#Discussion(Security) [ via IoTForIndiaGroup ]
We don’t have to look too deeply to find practical ways to protect IoT operations. In this post, we will cover three common issues facing IoT projects and best practices to resolve.
Lesson A – Message metadata can be leveraged to secure dispersed data distribution
Lesson B – Legacy control equipment will often be the “weakest link”
Lesson C – Vendor “fine print” may create data leakage leading to increased risk
Again, George Cora has an example of a recent “ fine print” example:
“A well-known IoT company has a legal disclaimer with their products that states that their cloud ‘gathers information from users, which may be comprised of … personally identifiable information’. It then goes on to say that ‘We do not consider the name, title, business address email or telephone number of an organization and/or employee of an organization …’ to be ‘… personally identifiable information …’. This is a case in point to look very clearly at the legal disclaimer. Some businesses will collect your or your client’s information and sell it or use it as they see fit. That is their business plan, and it is up to you to check because if the release of user information is specific enough, this can in turn, disclose information on the users of the particular IoT network. Potential intruders of the IoT network will now have specific user information to leverage through social engineering attacks. The end result is a risk increase to the IoT network.”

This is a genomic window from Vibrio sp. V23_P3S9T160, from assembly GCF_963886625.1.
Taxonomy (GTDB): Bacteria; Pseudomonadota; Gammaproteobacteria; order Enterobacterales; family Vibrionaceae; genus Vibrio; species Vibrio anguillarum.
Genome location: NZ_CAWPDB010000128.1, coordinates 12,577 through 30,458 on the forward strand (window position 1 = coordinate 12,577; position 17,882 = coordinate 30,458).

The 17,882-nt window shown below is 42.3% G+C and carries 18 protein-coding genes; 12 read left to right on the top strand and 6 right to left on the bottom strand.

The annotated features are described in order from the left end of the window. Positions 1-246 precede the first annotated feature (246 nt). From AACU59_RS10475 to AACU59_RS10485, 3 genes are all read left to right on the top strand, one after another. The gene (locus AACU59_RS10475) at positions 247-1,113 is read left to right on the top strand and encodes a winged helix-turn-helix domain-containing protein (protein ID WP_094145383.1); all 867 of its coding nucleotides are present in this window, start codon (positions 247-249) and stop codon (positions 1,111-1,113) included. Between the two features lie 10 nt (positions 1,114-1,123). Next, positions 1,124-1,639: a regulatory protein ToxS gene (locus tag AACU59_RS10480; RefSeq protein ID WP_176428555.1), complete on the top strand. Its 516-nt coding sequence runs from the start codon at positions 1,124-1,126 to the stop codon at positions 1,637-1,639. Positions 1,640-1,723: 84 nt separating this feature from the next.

You must be logged in to reply to this topic.